Adaptive Blending: Designing for Personalized Online and Purposeful, Higher-Order Face-to-Face Learning

Concurrent Session 2
Streamed Session Best in Track

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Session Materials

Brief Abstract

Adaptive and blended learning can be used together to fully leverage the strength of the online portion of classes to be personalized, mastery-based, and flexible.  Face-to-face sessions can be informed by adaptive learning analytics to focus on problem-solving, analysis, and collaborative learning best done synchronously.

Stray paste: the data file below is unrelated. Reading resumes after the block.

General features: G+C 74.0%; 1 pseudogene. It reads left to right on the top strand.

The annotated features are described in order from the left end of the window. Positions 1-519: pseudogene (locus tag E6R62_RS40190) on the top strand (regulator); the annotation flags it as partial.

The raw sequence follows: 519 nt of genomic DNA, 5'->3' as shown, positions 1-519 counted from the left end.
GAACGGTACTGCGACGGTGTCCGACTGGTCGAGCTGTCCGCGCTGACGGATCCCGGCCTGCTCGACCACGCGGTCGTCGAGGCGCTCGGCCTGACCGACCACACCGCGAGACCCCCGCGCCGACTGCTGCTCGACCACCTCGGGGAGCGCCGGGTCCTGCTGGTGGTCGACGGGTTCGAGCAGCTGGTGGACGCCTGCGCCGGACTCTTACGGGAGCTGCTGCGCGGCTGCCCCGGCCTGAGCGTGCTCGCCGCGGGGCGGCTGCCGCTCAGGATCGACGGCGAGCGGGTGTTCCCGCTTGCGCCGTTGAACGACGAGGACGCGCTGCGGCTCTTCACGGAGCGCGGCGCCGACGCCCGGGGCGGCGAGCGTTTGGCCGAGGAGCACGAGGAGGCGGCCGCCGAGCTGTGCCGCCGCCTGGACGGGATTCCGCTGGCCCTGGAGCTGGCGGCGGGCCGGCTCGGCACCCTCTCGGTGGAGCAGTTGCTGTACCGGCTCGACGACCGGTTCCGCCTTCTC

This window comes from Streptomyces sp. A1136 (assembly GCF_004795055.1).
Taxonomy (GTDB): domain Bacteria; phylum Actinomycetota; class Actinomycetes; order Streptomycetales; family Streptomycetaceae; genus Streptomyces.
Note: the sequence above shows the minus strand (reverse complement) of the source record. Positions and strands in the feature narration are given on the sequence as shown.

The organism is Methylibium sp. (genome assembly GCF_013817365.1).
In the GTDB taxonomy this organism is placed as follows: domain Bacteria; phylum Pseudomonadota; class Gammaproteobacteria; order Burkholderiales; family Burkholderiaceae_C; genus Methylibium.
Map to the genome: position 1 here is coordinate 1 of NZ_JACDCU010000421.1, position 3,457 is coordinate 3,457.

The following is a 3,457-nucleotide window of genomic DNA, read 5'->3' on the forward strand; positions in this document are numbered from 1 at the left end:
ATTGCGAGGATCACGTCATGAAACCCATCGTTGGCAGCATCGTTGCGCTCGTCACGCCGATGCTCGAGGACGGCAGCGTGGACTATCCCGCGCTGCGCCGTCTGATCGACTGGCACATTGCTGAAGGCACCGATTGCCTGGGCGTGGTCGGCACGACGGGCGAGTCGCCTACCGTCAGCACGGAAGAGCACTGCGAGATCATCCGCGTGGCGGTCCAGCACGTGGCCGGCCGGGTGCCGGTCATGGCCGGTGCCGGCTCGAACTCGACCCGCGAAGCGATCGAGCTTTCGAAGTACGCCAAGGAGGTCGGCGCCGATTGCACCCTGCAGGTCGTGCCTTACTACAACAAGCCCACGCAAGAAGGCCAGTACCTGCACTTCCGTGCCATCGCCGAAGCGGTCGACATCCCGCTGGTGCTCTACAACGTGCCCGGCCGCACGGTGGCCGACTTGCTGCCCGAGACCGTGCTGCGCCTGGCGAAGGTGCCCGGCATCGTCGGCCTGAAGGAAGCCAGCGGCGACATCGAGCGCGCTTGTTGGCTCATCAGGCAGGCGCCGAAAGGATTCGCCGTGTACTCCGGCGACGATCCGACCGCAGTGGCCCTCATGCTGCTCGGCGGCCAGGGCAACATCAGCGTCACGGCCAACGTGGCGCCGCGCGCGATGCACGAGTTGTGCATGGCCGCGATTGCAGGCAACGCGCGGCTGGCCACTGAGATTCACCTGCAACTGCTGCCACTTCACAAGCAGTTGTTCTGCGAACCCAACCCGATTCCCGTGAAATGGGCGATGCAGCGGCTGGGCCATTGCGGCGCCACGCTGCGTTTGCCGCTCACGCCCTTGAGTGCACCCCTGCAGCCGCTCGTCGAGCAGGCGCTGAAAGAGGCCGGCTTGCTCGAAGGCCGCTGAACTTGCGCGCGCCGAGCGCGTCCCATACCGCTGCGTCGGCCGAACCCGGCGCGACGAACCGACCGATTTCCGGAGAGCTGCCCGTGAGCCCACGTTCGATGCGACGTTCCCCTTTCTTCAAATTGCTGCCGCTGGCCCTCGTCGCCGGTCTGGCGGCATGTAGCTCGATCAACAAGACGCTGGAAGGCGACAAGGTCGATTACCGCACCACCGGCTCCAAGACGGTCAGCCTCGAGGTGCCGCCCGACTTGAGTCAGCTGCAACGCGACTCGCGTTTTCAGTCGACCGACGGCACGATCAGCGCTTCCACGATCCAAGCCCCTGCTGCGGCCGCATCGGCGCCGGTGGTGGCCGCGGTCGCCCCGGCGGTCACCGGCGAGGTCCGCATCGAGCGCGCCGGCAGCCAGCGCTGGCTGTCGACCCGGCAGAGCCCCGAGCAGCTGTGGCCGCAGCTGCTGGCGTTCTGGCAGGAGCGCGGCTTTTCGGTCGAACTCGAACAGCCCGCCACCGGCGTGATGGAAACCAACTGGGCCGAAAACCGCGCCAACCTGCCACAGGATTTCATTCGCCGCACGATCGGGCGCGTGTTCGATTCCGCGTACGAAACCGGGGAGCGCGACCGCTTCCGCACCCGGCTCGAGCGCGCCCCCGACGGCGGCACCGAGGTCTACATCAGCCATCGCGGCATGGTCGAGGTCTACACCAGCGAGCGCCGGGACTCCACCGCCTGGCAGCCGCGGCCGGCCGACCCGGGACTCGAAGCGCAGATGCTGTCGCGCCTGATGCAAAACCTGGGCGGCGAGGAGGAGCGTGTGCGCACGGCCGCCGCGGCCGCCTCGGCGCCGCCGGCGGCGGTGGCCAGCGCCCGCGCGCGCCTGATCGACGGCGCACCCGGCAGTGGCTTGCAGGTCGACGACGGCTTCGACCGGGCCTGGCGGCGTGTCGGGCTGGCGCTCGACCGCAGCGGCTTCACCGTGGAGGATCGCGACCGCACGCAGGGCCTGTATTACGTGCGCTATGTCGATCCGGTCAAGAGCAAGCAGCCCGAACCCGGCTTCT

Dr. Matthew Vick is a professor of science education from the University of Wisconsin-Whitewater. He has directed/co-directed two grant projects at UW-W: a two-year Wisconsin Elementary and Secondary Education Act Title IIA Improving Teacher Quality Grant entitled "Integrating Science and Literacy Learning with English Proficient and English Language Learners" and a one-year UW System Outreach grant entitled "Collaboratively Implementing the Vision of the Next Generation Science Standards in the Mukwonago Area School District with Pre-service and In-service Teachers". He has published research articles and a book chapter in science education as well as practitioner-based articles. He has presented at the National Science Teachers Association, the Association for Science Teacher Education, the National Association for Research in Science Teaching, and the Wisconsin Society of Science Teachers. He has served as department chair for the department of Curriculum and Instruction and interim associate dean of graduate studies.